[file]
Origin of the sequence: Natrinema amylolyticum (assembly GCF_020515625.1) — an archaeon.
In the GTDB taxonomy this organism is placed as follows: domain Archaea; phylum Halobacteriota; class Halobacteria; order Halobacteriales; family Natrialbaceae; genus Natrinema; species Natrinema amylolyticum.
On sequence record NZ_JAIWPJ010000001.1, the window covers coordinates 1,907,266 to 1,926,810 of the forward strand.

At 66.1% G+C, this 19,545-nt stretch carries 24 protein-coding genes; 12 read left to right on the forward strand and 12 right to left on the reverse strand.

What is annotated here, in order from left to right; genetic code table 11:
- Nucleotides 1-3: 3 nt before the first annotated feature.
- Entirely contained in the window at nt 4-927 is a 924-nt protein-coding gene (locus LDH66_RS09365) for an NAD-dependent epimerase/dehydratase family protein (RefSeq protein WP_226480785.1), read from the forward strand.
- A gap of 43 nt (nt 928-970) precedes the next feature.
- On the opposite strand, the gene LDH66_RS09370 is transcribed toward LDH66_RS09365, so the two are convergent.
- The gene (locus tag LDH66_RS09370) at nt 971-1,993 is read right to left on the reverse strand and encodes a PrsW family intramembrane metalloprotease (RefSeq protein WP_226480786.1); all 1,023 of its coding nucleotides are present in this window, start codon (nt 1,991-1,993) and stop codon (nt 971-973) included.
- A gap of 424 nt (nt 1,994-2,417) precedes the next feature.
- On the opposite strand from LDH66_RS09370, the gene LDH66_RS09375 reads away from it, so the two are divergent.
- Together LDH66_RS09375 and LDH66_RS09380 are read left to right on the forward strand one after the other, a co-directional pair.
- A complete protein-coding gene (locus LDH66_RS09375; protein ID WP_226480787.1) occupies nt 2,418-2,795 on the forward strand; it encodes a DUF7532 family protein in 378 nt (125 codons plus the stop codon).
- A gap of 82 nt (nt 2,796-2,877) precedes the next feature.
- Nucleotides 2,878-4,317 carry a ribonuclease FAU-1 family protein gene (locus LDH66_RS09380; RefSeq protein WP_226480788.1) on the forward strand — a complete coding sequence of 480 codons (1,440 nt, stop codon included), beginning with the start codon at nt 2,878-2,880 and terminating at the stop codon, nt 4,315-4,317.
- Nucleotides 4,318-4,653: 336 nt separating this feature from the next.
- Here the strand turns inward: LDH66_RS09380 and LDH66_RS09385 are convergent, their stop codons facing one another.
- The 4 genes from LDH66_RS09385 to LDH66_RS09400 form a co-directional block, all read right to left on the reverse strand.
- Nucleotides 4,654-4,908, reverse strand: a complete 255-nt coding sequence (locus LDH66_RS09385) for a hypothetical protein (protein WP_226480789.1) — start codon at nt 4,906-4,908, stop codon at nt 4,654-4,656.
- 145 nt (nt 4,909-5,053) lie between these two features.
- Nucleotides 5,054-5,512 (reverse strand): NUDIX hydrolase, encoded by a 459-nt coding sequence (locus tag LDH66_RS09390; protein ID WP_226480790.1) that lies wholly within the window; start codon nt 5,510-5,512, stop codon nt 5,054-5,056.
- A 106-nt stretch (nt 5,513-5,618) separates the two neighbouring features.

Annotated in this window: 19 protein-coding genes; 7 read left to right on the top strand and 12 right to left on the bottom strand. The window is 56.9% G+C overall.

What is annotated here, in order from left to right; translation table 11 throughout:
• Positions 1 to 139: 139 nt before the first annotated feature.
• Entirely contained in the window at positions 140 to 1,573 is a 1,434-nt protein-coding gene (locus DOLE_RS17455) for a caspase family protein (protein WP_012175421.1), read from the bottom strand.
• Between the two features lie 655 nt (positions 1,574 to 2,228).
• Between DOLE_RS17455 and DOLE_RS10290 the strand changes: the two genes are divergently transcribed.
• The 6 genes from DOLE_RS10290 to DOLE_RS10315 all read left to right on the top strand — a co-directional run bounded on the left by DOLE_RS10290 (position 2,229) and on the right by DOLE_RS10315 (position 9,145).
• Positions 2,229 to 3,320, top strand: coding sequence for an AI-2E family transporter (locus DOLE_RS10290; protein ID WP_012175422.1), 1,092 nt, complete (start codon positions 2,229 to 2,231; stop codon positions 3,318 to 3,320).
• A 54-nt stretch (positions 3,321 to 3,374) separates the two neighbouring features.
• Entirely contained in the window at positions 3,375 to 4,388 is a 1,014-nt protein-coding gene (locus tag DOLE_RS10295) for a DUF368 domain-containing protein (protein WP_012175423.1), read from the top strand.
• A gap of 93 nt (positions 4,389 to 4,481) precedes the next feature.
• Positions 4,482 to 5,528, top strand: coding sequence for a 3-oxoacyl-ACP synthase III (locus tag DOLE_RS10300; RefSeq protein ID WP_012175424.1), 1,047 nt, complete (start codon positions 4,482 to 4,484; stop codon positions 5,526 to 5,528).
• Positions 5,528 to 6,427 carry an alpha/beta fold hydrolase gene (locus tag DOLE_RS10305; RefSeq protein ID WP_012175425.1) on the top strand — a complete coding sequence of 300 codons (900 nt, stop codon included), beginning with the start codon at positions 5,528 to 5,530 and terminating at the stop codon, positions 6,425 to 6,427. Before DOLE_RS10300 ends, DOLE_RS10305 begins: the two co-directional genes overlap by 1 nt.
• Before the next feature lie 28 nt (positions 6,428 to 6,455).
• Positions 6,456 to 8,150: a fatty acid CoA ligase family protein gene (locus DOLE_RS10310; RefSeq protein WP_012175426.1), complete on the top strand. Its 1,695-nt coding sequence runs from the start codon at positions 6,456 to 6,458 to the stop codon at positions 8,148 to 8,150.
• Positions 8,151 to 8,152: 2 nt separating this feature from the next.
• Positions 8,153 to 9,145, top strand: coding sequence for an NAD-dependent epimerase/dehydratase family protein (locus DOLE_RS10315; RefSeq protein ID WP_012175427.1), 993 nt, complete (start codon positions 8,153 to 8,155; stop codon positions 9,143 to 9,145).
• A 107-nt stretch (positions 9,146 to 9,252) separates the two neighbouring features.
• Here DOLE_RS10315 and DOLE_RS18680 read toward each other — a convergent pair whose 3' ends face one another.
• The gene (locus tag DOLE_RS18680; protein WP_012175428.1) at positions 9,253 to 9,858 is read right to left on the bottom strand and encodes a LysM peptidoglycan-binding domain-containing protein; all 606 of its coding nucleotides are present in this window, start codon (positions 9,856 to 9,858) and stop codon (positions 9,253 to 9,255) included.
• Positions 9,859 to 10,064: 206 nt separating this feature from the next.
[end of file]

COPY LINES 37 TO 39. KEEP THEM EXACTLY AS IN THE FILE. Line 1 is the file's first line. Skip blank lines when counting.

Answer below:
• Before the next feature lie 28 nt (positions 6,428 to 6,455).
• Positions 6,456 to 8,150: a fatty acid CoA ligase family protein gene (locus DOLE_RS10310; RefSeq protein WP_012175426.1), complete on the top strand. Its 1,695-nt coding sequence runs from the start codon at positions 6,456 to 6,458 to the stop codon at positions 8,148 to 8,150.
• Positions 8,151 to 8,152: 2 nt separating this feature from the next.